As the last decade came to a close, I took some time to reflect on ten years of my life since 2010, all the ups and downs, accomplishments and disappointments. I was really surprised how unpredictable my life has been, including my career, relationships and hobbies.
Below are five out of ten most valuable lessons I’ve learned over the last ten years, including some major takeaways that might help you in your journey.
I also hope this article may encourage you to look back at the last decade of your life, celebrate major accomplishments and reflect on your own lessons (if you have not already done so).
Lesson 1: Life does not always go according to your plan. Accept it just the way it is
Over the last 10 years I have had an interesting and exciting journey, but my life has not gone the way I thought it would go.
When I started my MBA at Columbia Business School, my career goal was to land an investment banking job with one of the major banks. I spent a lot of time and energy on the recruiting process, but could not get the job I wanted, which felt very disappointing.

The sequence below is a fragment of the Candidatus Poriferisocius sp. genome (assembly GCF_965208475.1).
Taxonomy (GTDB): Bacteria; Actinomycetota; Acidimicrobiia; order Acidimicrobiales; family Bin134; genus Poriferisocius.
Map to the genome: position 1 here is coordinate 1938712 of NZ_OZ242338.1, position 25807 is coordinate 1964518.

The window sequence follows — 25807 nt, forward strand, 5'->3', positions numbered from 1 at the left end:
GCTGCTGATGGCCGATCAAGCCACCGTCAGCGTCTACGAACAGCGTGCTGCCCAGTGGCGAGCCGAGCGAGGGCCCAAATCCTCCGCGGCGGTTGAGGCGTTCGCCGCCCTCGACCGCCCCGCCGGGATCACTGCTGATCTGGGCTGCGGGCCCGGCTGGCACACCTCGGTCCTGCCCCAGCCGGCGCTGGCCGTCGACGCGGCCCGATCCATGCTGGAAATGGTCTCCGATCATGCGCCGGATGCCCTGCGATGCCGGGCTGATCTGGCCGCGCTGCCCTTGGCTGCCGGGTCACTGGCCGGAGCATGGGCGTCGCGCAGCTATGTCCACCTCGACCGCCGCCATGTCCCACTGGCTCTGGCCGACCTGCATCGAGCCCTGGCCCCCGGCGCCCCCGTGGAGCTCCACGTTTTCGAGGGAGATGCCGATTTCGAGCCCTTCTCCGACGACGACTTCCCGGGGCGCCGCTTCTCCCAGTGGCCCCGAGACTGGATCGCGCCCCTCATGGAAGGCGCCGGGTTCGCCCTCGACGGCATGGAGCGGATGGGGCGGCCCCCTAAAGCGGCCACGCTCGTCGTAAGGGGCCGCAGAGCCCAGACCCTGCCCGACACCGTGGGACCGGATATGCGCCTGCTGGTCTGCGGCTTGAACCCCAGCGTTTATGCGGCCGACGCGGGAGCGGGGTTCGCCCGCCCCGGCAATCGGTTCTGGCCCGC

Upon graduation, I joined a rating agency as a credit analyst focusing on financial institutions. That job gave me a healthy work-life balance and allowed me to pursue several hobbies and interests outside of work, which completely changed my life.
What seemed like a failure to land an investment banking job after my MBA turned out to be a great opportunity to have a successful career in finance and a fulfilling personal life.
We all set expectations for our lives and want events to unfold in a certain way. We create specific outcomes in our mind’s eye and feel disappointed, frustrated and unhappy when our lives do not go according to our expectations, which happens most of the times.